recipes: tiwi college project by aaron ward and troy crisante

During their time on the island, young chefs Aaron Ward & Troy Crisante cooked some of their secret recipes for the Tiwi College Project, and shared these recipes along with some of their chef’s secrets with the college. The marinades are perfect for a BBQ at home.

Buffalo Marinade by Troy Crisante

Prep time: 20 mins + time for marinating

Serves: up to 1kg of buffalo meat

Ingredients:

100ml honey

250ml soy sauce

50ml oyster sauce

2 x oranges (zest & juiced)

4 x cloves garlic

1 x knob garlic (medium size)

1/2 bunch coriander – leaves and stem

2 tbsp sesame seeds

Method

Mince garlic and ginger and then wash & chop coriander stems included.

Zest the orange into 1 cm strips then juice. Mix all ingredients into a bowl and whisk.

Place your meat in the marinade and marinate for a minimum of 4 hours.

Chef’s Tips:

Can be used for lamb and beef also.

Using orange in your marinade is great for those tougher cuts of meat as it helps with the breakdown of the meat, leaving it nice and tender after marinating overnight.

Marinate overnight for the best result!

Pepper Steak Crust by Aaron Ward

Prep time: 20 minutes + marinating time

Serves: 14 x steaks

Ingredients:

3tsp ground pepper

2tsp garlic minced

1tsp salt

1 x lemon (zest)

½ cup veg oil

Method:

Mix all ingredients in a medium bowl & place meat in bowl.

Massage rub mix into sides of meat and cover.

Refrigerate for 4 hours before cooking or leave overnight and cook the next day!

Chef’s Tips:

Marinate overnight for the best result!

Can also be used with chicken lamb, buffalo and pork!

 

 

 

spring time is the best time for australian lamb!

lamb breast and brain, silken eggplant, baby cavalo, enoki, ginger black vinegar jus

Preparation time: 30 minutes

Cooking time: 1 hour 30 minutes

Skills needed: Advanced

Serves: 4

ingredients

2 lamb breasts bone in 
500g lamb brains
250g lamb bones
250g chicken wings
1 carrot
2 brown onions
1 Spanish onion
3 bulbs garlic
1 leek
2 bunches thyme
10 bay leaves
10 peppercorns
300g young ginger
2 large purple eggplant (seedless if possible)
400ml milk
2 eggs
100g tempura flour
100g pine nuts

100g rolled quinoa
8 litre lamb stock
200g unsalted butter
1 punnet enoki mushroom
10 eschallots
2 bunches baby cavalo nero (salad kale)
40ml Chinkiang vinegar
20ml Japanese black rice vinegar
250ml dry white wine
2 sticks celery
1 litre vegetable oil
500g salt
30g cooking caramel
1 star anise
50g arrow root
½ bunch green shallots
20ml Korean White sesame oil

method: lamb breast

Preheat pressure cooker and set oven to 180°C. In a large heavy base pot, caramelise onions, carrot, leeks, celery, 2 garlic cloves and 100g ginger. Once coloured, de-glaze with 5 litres of lamb stock and bring to boil. Skim any surface scum with a spoon and add the lamb breast bone in. Carefully transfer to the pressure cooker, season the pressure cooker with peppercorns, 1 bunch thyme and enough salt to ensure the lamb is seasoned all the way through after cooking. Cook on high pressure for 1 hour and 20 minutes.

Once the cooking time is complete, carefully release all the pressure. Remove the lid and skim all fat from the surface. Allow the lamb to cool in the liquor until safe enough to handle. Cooling in the liquor will ensure that the lamb remains succulent.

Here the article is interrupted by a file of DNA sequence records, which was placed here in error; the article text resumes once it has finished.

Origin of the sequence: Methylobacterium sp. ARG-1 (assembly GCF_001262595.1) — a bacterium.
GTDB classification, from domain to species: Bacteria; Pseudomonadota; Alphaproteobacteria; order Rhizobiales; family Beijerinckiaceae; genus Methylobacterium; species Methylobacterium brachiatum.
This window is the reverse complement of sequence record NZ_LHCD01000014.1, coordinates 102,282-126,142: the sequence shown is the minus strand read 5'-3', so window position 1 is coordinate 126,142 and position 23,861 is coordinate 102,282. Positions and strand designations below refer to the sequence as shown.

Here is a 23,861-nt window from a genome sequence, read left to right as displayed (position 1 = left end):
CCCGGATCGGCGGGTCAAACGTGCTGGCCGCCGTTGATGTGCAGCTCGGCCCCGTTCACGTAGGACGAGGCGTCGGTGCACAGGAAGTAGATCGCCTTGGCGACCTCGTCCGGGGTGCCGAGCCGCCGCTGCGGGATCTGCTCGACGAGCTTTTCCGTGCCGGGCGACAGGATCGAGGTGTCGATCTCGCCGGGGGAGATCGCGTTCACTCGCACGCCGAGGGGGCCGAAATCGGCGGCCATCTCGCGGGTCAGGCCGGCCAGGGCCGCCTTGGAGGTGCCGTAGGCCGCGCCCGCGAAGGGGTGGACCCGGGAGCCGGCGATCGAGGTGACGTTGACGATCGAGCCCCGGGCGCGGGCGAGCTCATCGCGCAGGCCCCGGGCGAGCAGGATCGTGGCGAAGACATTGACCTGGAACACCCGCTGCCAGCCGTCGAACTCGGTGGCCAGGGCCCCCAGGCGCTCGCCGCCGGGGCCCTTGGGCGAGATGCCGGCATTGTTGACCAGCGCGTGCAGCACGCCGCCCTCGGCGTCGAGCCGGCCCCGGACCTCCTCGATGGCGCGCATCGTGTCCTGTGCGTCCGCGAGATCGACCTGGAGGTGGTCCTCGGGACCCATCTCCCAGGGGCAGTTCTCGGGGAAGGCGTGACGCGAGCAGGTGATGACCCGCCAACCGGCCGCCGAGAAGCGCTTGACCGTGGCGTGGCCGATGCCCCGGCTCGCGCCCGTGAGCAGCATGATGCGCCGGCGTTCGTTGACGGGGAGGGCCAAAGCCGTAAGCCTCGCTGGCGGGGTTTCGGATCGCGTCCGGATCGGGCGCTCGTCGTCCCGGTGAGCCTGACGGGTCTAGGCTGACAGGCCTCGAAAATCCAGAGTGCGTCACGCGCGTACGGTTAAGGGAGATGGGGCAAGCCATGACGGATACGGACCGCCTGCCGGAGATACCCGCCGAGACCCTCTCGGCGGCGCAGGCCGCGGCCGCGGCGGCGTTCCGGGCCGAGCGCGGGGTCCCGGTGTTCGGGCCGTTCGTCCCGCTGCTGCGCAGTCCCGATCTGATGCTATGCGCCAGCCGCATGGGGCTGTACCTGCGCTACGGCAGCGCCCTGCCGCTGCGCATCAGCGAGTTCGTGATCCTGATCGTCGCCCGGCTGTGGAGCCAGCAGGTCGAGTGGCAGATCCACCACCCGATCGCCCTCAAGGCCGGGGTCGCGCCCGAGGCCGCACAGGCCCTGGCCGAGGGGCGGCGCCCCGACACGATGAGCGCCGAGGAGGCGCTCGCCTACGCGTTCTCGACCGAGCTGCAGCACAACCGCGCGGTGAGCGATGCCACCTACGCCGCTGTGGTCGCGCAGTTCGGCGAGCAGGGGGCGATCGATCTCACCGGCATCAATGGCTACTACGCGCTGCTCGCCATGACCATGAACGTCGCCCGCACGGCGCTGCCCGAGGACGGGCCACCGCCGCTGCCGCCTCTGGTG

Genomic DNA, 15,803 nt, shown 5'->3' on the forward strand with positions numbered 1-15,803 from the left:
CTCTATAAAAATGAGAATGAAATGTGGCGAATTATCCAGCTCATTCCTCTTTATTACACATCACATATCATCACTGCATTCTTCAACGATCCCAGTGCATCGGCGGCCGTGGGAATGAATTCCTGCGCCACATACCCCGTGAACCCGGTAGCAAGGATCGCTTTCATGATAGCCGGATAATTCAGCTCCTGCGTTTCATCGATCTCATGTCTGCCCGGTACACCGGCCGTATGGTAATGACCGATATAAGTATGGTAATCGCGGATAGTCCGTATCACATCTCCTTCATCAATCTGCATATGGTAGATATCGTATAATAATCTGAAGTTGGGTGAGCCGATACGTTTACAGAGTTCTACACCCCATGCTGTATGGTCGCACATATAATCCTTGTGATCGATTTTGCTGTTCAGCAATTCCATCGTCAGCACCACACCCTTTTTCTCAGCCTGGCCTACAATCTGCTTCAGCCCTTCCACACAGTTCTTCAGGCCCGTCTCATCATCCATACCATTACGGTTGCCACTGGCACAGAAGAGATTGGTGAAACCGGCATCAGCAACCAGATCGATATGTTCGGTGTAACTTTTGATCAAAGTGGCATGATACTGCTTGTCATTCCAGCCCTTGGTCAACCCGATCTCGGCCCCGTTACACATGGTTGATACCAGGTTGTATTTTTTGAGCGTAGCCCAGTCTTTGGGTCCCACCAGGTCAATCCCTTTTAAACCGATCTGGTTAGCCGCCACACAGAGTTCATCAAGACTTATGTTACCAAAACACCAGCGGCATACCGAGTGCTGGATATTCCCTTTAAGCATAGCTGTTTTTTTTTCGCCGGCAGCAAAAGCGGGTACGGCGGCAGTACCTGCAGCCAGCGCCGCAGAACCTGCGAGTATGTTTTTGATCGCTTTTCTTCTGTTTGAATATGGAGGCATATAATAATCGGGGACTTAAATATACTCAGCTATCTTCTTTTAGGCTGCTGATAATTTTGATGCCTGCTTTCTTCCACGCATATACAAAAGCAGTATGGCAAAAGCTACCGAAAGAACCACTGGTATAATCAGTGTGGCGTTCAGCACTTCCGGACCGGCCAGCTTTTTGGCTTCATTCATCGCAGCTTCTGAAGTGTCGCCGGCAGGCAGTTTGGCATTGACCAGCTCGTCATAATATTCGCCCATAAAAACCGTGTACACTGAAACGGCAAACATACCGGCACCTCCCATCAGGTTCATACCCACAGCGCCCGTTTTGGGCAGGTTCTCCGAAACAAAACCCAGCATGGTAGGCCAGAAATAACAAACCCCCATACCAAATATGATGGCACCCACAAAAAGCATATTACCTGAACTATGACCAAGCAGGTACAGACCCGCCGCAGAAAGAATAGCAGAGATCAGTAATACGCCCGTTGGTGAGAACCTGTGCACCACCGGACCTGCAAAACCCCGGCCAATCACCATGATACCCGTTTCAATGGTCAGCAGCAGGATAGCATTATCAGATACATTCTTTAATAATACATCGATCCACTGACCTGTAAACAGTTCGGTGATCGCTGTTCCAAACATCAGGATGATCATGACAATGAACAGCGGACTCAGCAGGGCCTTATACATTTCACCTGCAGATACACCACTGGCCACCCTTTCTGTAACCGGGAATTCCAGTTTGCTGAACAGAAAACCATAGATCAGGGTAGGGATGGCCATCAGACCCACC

Carefully remove lamb breast from liquor once cooled and remove all bones from the cooked lamb breast (they come out very easily). Cut into approximately 150g portions. Fry the lamb skin side down in hot vegetable oil in a medium sized fry pan. Once skin is crispy, add 2 knobs of butter, a bunch of thyme and 2 bay leaves. Cover with a tight fitting lid and put into oven for 10 minutes.

While the lamb is cooking, you can make and plate the other elements and garnish your plate. 

method: lambs brain

Run brains under cold running water until clear. Remove any brain sinew and cut out the medulla. Cut brains into 2 x 2cm cubes and soak in 200ml milk for 10 minutes. On the stovetop in a medium saucepan, using a thermometer to carefully test the temperature, bring 500ml of oil up to 200°C and hold at that temperature. Finely chop pine nuts and in a large mixing bowl, mix equal amounts of pine nuts and quinoa.

Pane the brains using the tempura flour then into an egg wash and then into the pine nuts and quinoa. Once crumbed, deep fry at 200°C for 30 seconds. Rest on some paper towel until ready to plate.

 method: eggplant

Peel the eggplant and cut into half (length ways) and then into half-moon segments, approx. 2 inches thick. Soak in a brine made from 1 litre water to 100g salt for 15 minutes. 15 minutes before serving, remove from brine and steam in a bamboo steamer on high steam for 5 minutes. Serve 2 half-moons per portion.

method: cavalo nero & enoki mushroom

Cut enoki mushrooms down to 10cm lengths in 2 inch bundles. Caramelise in a hot fry pan, deglaze with butter and remove them allowing them to sit in their cooking juices. Finely slice 1 clove of garlic and sauté in olive oil until golden. Add the baby Cavalo Nero and 50ml lamb stock. Cook down and drain onto paper towel.

method: ginger black vinegar jus

In a large pot, sauté the lamb bones and chicken wings until golden. Add butter, sliced eschallots, 2 cloves garlic, enoki trim, 100g ginger and caramelise. Deglaze the pan with white wine. Add bay leaves and sprig of thyme and 1 whole star anise. Add 2 litres of lamb stock and reduce by 3/4. Thicken with arrow root until you have a jus consistency.

Strain and adjust with black vinegars to your own taste depending on how acidic you prefer your sauce.

method: green shallots

Cut into 5cm baton and fry on high heat in vegetable oil, seasoning slightly with salt.  Dress with white sesame oil just enough to coat.

method: crispy ginger

Preheat a small pot of oil to 170°C. Finely slice ginger on mandolin and fry until golden.

plating up

Divide the plate into three equal sections. Carve each portion of lamb belly into 5cm by 8 cm rectangles, then in half lengthwise. Place lamb in the centre right third of the plate with one piece further then the next. Carve eggplant into half-moons. Place 2 on a 45 degree angle next to lamb. Lay enoki over the eggplant following the natural contour of the half-moon shape. Between eggplants place three little piles of Cavalo Nero. On each side of the eggplant place a nugget of brain keeping in straight alignment with the other garnish. Stand 3 green onion batons up using the eggplant and brain as leverage. On top of each eggplant place a little bit of ginger. Sauce the lamb with 3 tablespoons of sauce.